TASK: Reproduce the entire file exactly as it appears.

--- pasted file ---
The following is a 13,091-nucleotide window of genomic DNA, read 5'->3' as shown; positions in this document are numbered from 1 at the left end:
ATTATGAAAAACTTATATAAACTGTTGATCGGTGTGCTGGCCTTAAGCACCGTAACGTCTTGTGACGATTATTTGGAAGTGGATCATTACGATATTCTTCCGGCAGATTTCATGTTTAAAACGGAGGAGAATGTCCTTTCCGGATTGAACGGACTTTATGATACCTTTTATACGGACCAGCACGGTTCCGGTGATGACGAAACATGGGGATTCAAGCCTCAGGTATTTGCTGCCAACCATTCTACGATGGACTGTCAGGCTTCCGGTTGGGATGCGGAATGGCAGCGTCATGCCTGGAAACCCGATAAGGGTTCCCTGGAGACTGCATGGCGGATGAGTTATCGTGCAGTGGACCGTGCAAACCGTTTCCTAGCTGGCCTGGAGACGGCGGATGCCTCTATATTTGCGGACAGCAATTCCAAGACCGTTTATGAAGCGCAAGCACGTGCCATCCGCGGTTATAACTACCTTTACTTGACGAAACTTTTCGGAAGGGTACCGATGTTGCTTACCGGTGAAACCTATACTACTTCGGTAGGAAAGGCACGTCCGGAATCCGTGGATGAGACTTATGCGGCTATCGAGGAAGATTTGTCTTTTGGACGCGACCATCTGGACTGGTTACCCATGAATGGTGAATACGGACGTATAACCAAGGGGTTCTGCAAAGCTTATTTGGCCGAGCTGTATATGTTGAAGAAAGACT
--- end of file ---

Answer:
The following is a 13,091-nucleotide window of genomic DNA, read 5'->3' as shown; positions in this document are numbered from 1 at the left end:
ATTATGAAAAACTTATATAAACTGTTGATCGGTGTGCTGGCCTTAAGCACCGTAACGTCTTGTGACGATTATTTGGAAGTGGATCATTACGATATTCTTCCGGCAGATTTCATGTTTAAAACGGAGGAGAATGTCCTTTCCGGATTGAACGGACTTTATGATACCTTTTATACGGACCAGCACGGTTCCGGTGATGACGAAACATGGGGATTCAAGCCTCAGGTATTTGCTGCCAACCATTCTACGATGGACTGTCAGGCTTCCGGTTGGGATGCGGAATGGCAGCGTCATGCCTGGAAACCCGATAAGGGTTCCCTGGAGACTGCATGGCGGATGAGTTATCGTGCAGTGGACCGTGCAAACCGTTTCCTAGCTGGCCTGGAGACGGCGGATGCCTCTATATTTGCGGACAGCAATTCCAAGACCGTTTATGAAGCGCAAGCACGTGCCATCCGCGGTTATAACTACCTTTACTTGACGAAACTTTTCGGAAGGGTACCGATGTTGCTTACCGGTGAAACCTATACTACTTCGGTAGGAAAGGCACGTCCGGAATCCGTGGATGAGACTTATGCGGCTATCGAGGAAGATTTGTCTTTTGGACGCGACCATCTGGACTGGTTACCCATGAATGGTGAATACGGACGTATAACCAAGGGGTTCTGCAAAGCTTATTTGGCCGAGCTGTATATGTTGAAGAAAGACT